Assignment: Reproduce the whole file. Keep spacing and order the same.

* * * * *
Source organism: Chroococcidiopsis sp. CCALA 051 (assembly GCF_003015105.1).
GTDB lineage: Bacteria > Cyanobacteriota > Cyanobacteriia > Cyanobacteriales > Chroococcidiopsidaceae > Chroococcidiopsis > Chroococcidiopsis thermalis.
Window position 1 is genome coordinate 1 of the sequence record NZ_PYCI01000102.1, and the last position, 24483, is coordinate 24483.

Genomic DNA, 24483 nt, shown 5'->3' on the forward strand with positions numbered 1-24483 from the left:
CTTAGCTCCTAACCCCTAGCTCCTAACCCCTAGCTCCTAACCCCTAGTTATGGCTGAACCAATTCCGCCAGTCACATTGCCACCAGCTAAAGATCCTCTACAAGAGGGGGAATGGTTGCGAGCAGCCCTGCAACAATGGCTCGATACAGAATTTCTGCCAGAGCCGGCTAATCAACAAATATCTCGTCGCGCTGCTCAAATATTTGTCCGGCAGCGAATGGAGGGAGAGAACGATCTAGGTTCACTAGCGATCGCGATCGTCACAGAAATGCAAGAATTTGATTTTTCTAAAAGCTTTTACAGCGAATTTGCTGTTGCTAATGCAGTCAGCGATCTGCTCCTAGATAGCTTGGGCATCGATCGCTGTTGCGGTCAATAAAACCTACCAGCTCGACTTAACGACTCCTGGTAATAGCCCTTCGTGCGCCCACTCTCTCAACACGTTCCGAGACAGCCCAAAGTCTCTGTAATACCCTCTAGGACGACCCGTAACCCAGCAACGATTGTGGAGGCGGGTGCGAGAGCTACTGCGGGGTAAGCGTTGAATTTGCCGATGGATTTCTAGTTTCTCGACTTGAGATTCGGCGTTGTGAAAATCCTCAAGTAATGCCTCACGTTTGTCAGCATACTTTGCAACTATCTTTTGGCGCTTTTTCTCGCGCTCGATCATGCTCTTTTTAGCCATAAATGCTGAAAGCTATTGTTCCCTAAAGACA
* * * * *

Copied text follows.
Source organism: Chroococcidiopsis sp. CCALA 051 (assembly GCF_003015105.1).
GTDB lineage: Bacteria > Cyanobacteriota > Cyanobacteriia > Cyanobacteriales > Chroococcidiopsidaceae > Chroococcidiopsis > Chroococcidiopsis thermalis.
Window position 1 is genome coordinate 1 of the sequence record NZ_PYCI01000102.1, and the last position, 24483, is coordinate 24483.

Genomic DNA, 24483 nt, shown 5'->3' on the forward strand with positions numbered 1-24483 from the left:
CTTAGCTCCTAACCCCTAGCTCCTAACCCCTAGCTCCTAACCCCTAGTTATGGCTGAACCAATTCCGCCAGTCACATTGCCACCAGCTAAAGATCCTCTACAAGAGGGGGAATGGTTGCGAGCAGCCCTGCAACAATGGCTCGATACAGAATTTCTGCCAGAGCCGGCTAATCAACAAATATCTCGTCGCGCTGCTCAAATATTTGTCCGGCAGCGAATGGAGGGAGAGAACGATCTAGGTTCACTAGCGATCGCGATCGTCACAGAAATGCAAGAATTTGATTTTTCTAAAAGCTTTTACAGCGAATTTGCTGTTGCTAATGCAGTCAGCGATCTGCTCCTAGATAGCTTGGGCATCGATCGCTGTTGCGGTCAATAAAACCTACCAGCTCGACTTAACGACTCCTGGTAATAGCCCTTCGTGCGCCCACTCTCTCAACACGTTCCGAGACAGCCCAAAGTCTCTGTAATACCCTCTAGGACGACCCGTAACCCAGCAACGATTGTGGAGGCGGGTGCGAGAGCTACTGCGGGGTAAGCGTTGAATTTGCCGATGGATTTCTAGTTTCTCGACTTGAGATTCGGCGTTGTGAAAATCCTCAAGTAATGCCTCACGTTTGTCAGCATACTTTGCAACTATCTTTTGGCGCTTTTTCTCGCGCTCGATCATGCTCTTTTTAGCCATAAATGCTGAAAGCTATTGTTCCCTAAAGACA